Blayer Pointdujour, A&D’s Bloodline and Faux Slang at M Room Sept. 10

When you unleash an ambitious new eleven-piece music project onto the world you need to put out a masterful recording that gives it proper justice. And that’s exactly what dub, big beat orchestrator Blayer Pointdujour aims to do, but he might need your help tonight when he brings the party to the M Room to raise funds for this ambitious project. The artist has been involved in the Philly music scene for a good eight years now and has been a part of projects such as Phil Moore Browne, Miss Argentina and Kid Kreyol. Pointdujour will be getting by with some help from his friends tonight. And since those friends include Adam & Dave’s Bloodline, whose indie ballads get better and more addictive with each listen and catchy krautrockers Faux Slang with their heavy synth laden compositions, it’s a good thing. M Room, 15 W. Girard Ave., 8pm, $10, 21+ - Bill McThrill

Recap: The SF Deli Presents at the Rickshaw Stop

Phantom Kicks started the night off right, getting more people to dance before 10pm than I’m used to seeing. The three-piece (two guitars, a drummer, plus laptop) delivered uptempo catchy electro pop with a heavy emphasis on the guitar. In a way they reminded me of watching Minus the Bear, where all the other parts of the songs seem to somehow serve the guitar so you find yourself staring at it most of the time. Their songs acted as an appropriate accompaniment to the almost end of summer night.

San Francisco’s Spiro Agnew took the stage next donning two laptops, guitar, and an extra keyboard for good measure. The electro drums laid down the beat for the three members to perform over, culminating in some noisy cross section between Depeche Mode, Joy Division, and New Order. They were celebrating the release of a new CD, Oh What Model Citizens We Be on Tough Sluts Records.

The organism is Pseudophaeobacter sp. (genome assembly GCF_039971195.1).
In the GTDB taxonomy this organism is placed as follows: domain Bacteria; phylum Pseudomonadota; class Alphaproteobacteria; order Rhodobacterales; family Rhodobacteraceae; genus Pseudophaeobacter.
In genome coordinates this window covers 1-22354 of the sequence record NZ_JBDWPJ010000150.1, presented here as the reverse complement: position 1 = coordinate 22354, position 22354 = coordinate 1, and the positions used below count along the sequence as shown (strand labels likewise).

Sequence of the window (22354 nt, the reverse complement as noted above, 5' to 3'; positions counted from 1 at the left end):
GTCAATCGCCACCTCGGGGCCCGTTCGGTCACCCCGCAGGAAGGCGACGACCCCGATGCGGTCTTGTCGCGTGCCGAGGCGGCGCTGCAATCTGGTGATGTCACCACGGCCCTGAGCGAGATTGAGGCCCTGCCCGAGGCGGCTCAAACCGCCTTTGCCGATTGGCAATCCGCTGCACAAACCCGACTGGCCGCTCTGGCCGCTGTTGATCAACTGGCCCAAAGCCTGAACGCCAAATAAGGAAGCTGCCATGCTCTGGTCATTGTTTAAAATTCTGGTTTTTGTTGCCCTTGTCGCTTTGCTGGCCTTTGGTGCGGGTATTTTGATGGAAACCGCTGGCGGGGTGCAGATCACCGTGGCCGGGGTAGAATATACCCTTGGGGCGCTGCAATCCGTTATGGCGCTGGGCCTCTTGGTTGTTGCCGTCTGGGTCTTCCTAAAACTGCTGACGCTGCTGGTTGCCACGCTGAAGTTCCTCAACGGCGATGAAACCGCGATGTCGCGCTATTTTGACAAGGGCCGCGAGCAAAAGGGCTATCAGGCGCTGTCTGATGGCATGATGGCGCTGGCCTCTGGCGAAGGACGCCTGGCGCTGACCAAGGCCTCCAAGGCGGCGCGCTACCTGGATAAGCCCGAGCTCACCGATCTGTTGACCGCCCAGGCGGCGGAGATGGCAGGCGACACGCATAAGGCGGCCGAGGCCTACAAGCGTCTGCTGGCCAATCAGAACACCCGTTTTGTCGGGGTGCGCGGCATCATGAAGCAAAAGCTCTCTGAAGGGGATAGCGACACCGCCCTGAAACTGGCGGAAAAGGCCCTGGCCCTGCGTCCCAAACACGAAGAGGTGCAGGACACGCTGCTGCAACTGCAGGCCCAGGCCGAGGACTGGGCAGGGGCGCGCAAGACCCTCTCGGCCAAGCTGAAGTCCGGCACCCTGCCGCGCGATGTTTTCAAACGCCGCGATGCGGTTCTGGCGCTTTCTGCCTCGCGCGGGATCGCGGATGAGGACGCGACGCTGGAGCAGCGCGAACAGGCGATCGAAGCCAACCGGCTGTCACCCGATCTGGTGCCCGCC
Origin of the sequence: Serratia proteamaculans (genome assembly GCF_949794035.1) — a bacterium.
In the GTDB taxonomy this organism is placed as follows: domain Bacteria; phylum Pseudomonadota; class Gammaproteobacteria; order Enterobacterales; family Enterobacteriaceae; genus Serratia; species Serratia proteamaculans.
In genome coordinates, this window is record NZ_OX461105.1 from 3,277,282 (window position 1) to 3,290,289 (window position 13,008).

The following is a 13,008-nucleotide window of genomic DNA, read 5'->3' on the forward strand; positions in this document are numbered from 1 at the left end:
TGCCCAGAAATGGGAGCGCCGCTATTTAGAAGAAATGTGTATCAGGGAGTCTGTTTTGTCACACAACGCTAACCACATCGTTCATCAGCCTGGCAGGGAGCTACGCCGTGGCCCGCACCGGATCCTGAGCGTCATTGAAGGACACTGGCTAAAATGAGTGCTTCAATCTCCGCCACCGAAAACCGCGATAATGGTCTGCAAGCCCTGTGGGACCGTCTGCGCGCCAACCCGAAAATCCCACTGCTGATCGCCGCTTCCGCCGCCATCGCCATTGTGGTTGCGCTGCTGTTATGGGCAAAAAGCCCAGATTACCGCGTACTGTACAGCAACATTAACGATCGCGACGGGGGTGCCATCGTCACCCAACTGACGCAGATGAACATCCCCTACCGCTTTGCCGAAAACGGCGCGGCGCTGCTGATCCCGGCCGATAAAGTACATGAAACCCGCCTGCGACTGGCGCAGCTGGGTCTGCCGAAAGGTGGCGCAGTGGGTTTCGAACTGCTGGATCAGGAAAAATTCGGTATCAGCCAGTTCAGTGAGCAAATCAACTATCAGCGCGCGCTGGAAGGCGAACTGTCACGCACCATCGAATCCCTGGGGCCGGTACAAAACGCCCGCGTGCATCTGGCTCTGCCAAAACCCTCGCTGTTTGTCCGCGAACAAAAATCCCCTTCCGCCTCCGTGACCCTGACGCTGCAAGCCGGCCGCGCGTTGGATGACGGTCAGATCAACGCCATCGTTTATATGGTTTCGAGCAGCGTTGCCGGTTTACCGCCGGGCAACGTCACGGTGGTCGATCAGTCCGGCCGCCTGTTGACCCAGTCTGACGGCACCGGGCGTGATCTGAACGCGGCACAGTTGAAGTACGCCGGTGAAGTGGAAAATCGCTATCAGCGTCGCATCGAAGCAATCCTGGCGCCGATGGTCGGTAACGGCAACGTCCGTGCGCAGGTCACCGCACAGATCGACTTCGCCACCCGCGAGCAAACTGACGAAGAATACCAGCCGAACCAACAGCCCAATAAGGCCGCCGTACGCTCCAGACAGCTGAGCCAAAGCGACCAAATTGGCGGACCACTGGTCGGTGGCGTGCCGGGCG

And with that The Dont’s (the only band to not have a laptop) took to the stage and played some energetic indie rock. Lead by a charismatic, lab coat wearing lead singer the band (also in costume) were straight up good. The Dont’s were maybe the odd band out that night, having little electronic influence to speak of, but they had no problem getting the crowd on their side and tore through a good 40 minutes of music that left those of us in front sweating.

The final band to take the stage was San Francisco’s own My First Earthquake, a four piece band that resides somewhere in the land of more 90s sounding indie rock with a happy take on dance punk. It was clear that this was the band some people had come to see, audience members could be seen/heard singing along to the songs. Frontwoman Rebecca Bortman brought enough energy for the whole band and commanded the audience’s attention save for moments such as the guitarist smacking the strings of his guitar with a drum stick. It only took a song or two, but pretty soon My First Earthquake had the Rickshaw Stop dancing (or at least enthusiastically stomping its feet) to their tales of band breakups, walking around San Francisco, and the likes.

Fun was had by all, the Rickshaw was rocked and rolled and electroed, and another great night of Bay Area music was enjoyed by some of its finest residents.

-Glenn Jackson; photos by Adam Myatt.